However, when I came across this amazing feedsack reproduction print I just couldn’t resist it. I knew straight away that I wanted to make a Dust Bowl style dress with it, despite knowing it was going to be challenge.

I used an original pattern from the very early 1930s and, although it was my size, I did have to make quite a lot of adjustments. The main issue was the way it fitted due to the stiffness of the fabric and there was too much bulk everywhere. If it had been made in a much softer fabric, this would’ve gathered perfectly around the waist when the belt was added.

1930s feedsack print dress

For more information about the troubles I had with the fit of this dress, please have a read of my post here. However, if you’d just like to skip to the outfit post to see all of the lovely 1930s detailing and find out more about Dust Bowl dresses, then you can view the post here.

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1950s | Dresses | Jackets

Vintage Simplicity 2512

By on May 25, 2017
Akram's Ideas: A Vintage 50’s Dress Made for My Sister Z

A few weekend’s ago my sister Miss Z (as we call her) came down to visit me.

During that weekend she asked if I couldn’t sew her up a vintage style dress, and I was like YES!

Simplicity 2512

Akram's Ideas: A Vintage 50’s Dress Made for My Sister Z
We used Vintage Simplicity 2512

We went through my pattern stash and found Simplicity 2512, which I’m pretty sure is from the 1950’s.

After going through my fabric stash Miss Z found some great coordinating floral fabric, which I’m thinking was meant to be a pillow case and bed sheet.

Akram's Ideas: A Vintage 50’s Dress Made for My Sister Z
I added a gusset to the side seam

The dress came together pretty easily, though the pattern was meant for teens and really didn’t consider much of a bust. So there were a bit of adjustment that I needed to make to get the bodice to fit, but overall it was an easy pattern.

McCalls 5006

Akram's Ideas: A Vintage 50’s Dress Made for My Sister Z
We decided to make a shrug to go with the dress

Since it can be a little chilly in during the spring we decided to make a matching shrug to go with the dress.

We used McCalls 5006 and used some black jersey fabric to knock out the shrug in no time.

The shrug really pulls together the dress and makes it wearable in the cooler temps.

Miss Z’s Dress

I’m happy to say Miss Z loved her dress and matching shrug. She even used some leftover fabric to make herself a matching hair scarf.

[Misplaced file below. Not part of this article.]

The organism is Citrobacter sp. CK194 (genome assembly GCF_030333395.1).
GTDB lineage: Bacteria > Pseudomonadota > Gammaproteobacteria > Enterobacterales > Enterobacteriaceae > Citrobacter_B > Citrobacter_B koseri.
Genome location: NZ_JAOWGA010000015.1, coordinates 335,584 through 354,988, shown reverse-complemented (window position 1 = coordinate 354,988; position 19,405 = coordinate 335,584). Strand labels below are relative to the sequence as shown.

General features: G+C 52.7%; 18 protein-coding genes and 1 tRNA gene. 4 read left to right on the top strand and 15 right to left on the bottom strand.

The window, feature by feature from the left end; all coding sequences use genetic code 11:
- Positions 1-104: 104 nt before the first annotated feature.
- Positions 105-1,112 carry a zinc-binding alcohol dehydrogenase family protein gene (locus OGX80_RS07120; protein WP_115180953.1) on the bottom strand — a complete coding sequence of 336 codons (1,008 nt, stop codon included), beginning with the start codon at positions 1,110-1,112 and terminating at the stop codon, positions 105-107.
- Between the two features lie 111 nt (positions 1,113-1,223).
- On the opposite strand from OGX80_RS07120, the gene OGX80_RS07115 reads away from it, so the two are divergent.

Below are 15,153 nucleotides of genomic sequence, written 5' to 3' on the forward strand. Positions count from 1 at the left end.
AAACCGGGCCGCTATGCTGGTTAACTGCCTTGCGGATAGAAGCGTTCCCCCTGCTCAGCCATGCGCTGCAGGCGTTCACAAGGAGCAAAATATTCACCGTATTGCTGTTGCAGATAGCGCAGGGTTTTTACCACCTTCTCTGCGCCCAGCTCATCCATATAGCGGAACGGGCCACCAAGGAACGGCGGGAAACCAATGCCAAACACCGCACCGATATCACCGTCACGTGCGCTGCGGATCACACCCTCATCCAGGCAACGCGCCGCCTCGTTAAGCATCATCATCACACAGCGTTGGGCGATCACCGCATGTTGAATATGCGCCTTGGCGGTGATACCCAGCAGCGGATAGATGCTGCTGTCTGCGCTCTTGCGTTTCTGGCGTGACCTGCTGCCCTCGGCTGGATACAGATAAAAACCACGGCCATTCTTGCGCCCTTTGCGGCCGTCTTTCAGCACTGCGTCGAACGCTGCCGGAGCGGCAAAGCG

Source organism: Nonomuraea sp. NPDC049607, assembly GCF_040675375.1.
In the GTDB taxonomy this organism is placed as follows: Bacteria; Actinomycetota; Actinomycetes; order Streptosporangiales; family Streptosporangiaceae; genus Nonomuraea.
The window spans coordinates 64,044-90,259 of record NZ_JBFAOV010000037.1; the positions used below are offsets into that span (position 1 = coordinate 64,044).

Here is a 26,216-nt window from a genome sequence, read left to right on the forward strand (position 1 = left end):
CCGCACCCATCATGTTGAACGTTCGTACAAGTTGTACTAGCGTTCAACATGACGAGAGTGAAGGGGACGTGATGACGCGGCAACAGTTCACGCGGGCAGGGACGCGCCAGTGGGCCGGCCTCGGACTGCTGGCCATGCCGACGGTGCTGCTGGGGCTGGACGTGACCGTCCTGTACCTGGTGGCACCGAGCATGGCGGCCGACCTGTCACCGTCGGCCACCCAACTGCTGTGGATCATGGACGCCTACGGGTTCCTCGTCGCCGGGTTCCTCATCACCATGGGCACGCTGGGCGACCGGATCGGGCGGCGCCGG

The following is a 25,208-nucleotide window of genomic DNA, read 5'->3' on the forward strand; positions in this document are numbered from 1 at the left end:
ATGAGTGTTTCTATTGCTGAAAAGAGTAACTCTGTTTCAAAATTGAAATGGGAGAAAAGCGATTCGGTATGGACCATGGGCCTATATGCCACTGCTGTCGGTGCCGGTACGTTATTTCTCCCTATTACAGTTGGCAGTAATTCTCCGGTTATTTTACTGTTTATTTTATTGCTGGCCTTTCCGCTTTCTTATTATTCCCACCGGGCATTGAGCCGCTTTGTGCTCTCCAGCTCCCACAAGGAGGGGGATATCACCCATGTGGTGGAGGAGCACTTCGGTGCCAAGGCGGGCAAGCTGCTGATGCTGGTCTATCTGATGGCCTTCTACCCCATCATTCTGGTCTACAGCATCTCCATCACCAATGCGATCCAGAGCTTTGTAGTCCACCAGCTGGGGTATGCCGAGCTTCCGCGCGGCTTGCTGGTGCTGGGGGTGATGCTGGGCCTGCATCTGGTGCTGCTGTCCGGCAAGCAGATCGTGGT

Akram's Ideas: A Vintage 50’s Dress Made for My Sister Z
Miss Z even with her matching hair scarf

While there were some fitting issues and I was a little short on the fabric for the skirt, overall this was an easy dress to put together.

We both loved the vintage look and best of all it counts towards my #VintagePledge, which is a big plus.

For full details about making this dress  be sure to see my full blog post at http://akramsideas.com/a-vintage-50s-dress-made-for-my-sister-z/

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Dresses | Vintage Sewing

Show your Patriotism with a July Sew-Along

By on May 11, 2017
Join the #4thofJulyProudDressProject and/or #FlagsOfTheWorldDressProject

With the success of the #EasterSringDress2017 sew-along (see the roundup here) I’ve teamed up again with some amazing seamstress to bring you the next big sew-along.

Renta from Running In Style contacted me, along with  Judith of Judith Dee’s World and Bianca of Vintage on Tap, to team up and host two sew-alongs in one.

Announcing the #4thofJulyProudDressProject and the #FlagsOfTheWorldDressProject 

The idea behind both is to show your patriotism and make a dress or outfit that represents your country or nationality with the big reveal the week of 4th of July.

Vintage Ideas

While the sew-along doesn’t stipulate any specific pattern or style, I’d love to see some vintage style dresses in the big round-up.

4th of July Dress from early 1900's
4th of July Dress from early 1900’s

A quick search on Pinterest for 4th of July fashion will yield lots of ideas from early nineteenth century gowns to 1950’s novelty dresses.

Matching Mother and Daughters 4th of July 50's dresses
Matching Mother and Daughters 4th of July 50’s dresses